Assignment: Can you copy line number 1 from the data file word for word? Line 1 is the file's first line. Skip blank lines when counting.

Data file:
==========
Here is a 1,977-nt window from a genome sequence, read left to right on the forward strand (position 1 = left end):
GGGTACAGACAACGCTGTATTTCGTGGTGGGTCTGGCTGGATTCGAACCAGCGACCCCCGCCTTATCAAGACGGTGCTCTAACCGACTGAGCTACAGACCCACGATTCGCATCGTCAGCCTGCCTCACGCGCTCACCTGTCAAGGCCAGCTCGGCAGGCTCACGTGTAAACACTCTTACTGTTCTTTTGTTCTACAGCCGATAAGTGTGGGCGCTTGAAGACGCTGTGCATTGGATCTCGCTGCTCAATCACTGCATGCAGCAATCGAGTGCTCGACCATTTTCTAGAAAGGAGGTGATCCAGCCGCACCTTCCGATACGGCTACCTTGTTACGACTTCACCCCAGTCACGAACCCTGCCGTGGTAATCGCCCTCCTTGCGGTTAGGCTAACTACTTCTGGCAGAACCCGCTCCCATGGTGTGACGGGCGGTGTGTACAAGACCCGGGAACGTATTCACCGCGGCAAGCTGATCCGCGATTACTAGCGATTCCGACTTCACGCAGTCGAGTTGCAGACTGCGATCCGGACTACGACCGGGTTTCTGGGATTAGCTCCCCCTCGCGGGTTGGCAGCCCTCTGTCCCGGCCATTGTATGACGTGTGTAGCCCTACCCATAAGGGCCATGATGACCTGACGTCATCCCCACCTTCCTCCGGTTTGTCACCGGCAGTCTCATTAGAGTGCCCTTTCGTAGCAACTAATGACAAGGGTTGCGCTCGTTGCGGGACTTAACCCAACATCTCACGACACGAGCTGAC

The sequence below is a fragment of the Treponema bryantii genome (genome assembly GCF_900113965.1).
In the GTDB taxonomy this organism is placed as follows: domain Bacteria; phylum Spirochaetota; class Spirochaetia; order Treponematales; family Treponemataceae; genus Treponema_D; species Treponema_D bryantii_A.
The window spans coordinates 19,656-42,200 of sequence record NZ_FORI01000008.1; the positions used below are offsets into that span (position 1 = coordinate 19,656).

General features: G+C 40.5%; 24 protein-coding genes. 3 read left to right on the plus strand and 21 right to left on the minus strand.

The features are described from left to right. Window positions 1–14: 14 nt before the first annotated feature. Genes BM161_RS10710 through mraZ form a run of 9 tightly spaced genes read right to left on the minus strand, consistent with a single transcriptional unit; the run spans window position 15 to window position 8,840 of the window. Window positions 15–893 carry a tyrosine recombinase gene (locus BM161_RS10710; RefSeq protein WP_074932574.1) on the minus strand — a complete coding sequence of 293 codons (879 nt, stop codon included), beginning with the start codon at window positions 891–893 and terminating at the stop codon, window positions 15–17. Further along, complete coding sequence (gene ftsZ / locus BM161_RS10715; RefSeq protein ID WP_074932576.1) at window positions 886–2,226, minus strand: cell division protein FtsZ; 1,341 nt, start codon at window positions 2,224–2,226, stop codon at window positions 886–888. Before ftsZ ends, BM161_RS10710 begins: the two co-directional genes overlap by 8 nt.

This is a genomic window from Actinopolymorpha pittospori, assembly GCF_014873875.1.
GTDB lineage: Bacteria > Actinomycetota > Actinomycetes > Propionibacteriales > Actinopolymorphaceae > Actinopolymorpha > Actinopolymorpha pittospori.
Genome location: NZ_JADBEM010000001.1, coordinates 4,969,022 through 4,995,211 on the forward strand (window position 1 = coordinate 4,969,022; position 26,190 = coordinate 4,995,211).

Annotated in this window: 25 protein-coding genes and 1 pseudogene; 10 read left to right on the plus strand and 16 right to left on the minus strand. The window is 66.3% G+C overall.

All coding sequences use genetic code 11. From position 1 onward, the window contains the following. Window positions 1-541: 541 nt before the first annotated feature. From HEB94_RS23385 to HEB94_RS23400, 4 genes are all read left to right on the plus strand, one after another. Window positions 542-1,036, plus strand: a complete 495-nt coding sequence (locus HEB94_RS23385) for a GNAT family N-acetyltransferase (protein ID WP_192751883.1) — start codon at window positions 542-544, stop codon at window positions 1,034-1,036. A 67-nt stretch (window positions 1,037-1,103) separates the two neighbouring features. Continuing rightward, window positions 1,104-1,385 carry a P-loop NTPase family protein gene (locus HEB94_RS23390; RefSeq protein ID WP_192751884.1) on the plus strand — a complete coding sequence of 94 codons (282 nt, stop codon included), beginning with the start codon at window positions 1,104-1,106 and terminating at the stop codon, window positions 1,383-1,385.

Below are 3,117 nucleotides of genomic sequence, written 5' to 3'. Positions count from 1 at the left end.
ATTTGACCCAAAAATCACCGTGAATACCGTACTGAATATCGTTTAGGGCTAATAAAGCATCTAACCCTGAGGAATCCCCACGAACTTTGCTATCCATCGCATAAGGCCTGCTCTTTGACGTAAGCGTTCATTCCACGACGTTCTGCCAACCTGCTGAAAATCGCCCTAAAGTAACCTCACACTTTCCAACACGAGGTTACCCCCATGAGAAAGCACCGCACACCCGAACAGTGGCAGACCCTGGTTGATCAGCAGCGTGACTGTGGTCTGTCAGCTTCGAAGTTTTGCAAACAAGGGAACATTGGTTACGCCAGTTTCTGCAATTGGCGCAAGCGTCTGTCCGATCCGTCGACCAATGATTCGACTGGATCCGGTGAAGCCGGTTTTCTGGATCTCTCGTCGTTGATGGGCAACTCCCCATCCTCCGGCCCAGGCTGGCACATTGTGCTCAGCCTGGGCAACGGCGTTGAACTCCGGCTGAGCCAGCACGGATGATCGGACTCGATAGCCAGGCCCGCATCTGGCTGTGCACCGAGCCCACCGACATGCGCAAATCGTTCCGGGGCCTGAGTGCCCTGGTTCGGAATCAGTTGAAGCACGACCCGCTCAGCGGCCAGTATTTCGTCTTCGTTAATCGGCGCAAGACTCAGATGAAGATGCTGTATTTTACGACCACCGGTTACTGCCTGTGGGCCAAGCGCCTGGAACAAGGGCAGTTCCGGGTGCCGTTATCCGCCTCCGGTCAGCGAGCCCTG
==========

Here is a 1,977-nt window from a genome sequence, read left to right on the forward strand (position 1 = left end):